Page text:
Monday, June 1, 2009

NYSDEC Dam Safety Regulations Posted for Public Review

In the closing stages of its efforts to strengthen dam safety across the state, New York’s Department of Environmental Conservation has posted for public comment amended regulations proposed following the failure of a southern Adirondack dam in 2005.

The proposed regulations would more than double those sections of New York’s Codes, Rules and Regulations devoted to dam safety (and here, and here), implementing a regimen of inspections and record keeping requirements for owners of dams across the state. The the amended proposed regulations would also strengthen the State’s enforcement capacity, allowing the DEC to undertake repairs of privately-owned dams in cases of imminent peril to the public.

The regulations were initially presented to the public last February at a series of hearings around the state, but were met with such protest over the cost of some provisions that adjustments needed to be made. Some modifications now allow for deadline extensions for economic hardship cases.

New York State keeps three hazard classifications for impound dams ranging from class “C” or “High Hazard” where failure would likely result in the loss of life and substantial economic loss, to “Low Hazard” class “A.” Class “C” dams often exceed fifteen feet in height, and/or impound over three million gallons.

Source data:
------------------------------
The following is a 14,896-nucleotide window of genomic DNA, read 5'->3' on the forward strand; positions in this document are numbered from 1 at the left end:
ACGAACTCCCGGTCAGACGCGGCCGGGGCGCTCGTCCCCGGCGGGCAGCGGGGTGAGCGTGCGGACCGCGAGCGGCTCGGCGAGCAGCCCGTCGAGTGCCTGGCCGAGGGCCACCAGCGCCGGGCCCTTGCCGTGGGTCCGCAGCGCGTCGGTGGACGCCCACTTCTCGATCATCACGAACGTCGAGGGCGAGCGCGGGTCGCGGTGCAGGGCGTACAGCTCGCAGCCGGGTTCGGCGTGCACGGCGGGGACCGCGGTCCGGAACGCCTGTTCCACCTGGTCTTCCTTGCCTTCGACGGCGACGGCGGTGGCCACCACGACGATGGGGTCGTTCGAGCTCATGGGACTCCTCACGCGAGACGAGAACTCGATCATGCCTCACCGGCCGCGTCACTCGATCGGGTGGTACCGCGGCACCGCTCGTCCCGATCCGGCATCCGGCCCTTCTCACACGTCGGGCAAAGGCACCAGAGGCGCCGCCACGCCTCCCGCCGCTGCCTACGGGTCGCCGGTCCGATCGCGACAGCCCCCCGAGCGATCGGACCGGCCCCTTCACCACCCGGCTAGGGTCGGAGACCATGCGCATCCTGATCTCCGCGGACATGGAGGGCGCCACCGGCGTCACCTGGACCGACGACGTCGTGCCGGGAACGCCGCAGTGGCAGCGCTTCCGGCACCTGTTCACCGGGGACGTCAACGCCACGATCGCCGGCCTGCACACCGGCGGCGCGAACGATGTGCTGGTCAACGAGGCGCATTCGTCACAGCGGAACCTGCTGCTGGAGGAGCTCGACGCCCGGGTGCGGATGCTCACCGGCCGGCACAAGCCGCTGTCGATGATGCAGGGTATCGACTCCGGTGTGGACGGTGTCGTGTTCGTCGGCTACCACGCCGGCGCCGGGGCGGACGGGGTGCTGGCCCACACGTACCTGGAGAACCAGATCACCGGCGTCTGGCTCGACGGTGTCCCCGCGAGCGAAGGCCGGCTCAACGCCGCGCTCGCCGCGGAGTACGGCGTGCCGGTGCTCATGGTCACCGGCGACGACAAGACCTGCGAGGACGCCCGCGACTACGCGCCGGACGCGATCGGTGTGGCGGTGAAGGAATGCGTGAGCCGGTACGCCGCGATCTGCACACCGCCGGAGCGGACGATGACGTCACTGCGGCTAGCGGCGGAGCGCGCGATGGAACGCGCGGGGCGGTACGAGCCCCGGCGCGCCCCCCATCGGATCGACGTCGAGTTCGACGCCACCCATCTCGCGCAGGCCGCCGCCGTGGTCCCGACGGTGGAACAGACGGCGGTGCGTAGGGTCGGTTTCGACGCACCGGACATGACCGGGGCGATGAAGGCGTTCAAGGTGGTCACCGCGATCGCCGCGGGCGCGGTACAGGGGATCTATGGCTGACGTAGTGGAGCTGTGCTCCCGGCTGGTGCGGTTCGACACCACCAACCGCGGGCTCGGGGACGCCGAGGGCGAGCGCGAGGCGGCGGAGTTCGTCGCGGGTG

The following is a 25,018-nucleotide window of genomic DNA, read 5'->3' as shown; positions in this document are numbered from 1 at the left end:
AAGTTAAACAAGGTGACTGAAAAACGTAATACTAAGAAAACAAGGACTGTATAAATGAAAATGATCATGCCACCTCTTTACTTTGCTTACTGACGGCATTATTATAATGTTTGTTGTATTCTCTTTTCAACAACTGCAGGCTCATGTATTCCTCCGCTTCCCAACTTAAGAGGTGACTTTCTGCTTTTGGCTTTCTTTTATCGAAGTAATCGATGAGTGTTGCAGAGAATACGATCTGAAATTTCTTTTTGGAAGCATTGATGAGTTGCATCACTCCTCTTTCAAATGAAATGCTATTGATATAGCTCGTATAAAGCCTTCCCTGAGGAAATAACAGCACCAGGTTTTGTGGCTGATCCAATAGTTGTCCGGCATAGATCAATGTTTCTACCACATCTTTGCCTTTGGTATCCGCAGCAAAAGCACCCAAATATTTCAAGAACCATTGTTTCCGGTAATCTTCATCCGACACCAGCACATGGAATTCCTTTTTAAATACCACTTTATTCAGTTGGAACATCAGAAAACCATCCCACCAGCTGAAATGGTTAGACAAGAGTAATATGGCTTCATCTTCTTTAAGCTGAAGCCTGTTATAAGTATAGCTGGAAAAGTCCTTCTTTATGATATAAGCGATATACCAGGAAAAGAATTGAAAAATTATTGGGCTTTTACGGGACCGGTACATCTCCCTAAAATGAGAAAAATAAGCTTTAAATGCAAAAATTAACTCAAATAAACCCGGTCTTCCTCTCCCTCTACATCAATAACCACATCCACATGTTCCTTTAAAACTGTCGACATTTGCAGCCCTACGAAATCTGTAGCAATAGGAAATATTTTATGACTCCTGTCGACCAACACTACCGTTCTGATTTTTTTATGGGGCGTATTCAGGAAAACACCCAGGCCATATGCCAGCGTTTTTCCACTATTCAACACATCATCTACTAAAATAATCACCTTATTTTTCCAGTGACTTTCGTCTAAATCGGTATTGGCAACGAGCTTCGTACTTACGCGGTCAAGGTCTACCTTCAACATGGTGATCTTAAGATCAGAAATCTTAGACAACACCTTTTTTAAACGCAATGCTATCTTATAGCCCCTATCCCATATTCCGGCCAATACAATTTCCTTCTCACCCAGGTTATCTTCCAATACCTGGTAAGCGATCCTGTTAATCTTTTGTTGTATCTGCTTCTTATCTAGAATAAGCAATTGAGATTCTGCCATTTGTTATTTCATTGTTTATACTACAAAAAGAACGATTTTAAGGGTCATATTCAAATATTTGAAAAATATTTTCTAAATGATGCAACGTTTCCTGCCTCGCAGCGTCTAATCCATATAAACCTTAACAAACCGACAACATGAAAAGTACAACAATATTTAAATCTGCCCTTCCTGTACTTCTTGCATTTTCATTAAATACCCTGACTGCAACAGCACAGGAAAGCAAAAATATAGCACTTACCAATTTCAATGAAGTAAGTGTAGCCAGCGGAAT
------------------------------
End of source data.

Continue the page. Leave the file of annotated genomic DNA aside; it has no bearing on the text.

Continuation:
The DEC maps over 420 dams within the Adirondack Park. Thirty-two of these are rated as class “C” dams (shown on above map). On July 2, 2005 a 29-foot high dam gave way emptying the contents of Hadlock Pond across the southeastern corner of the Adirondack Park in Washington County.

The DEC will accept written comments to the amended proposed regulations until June 19.

View ADK Class C Dams & Blue Line in a larger map.

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Mark Wilson's editorial cartoons - under the pen name MARQUIL - appear in newspapers and online across New York State. He also provides editorial illustrations and occasional commentary pieces for The Sunday Gazette of Schenectady and regularly chimes in here at the Almanack, particularly at election time and during the annual Adirondack Bracket. Mark lives in Saranac Lake.

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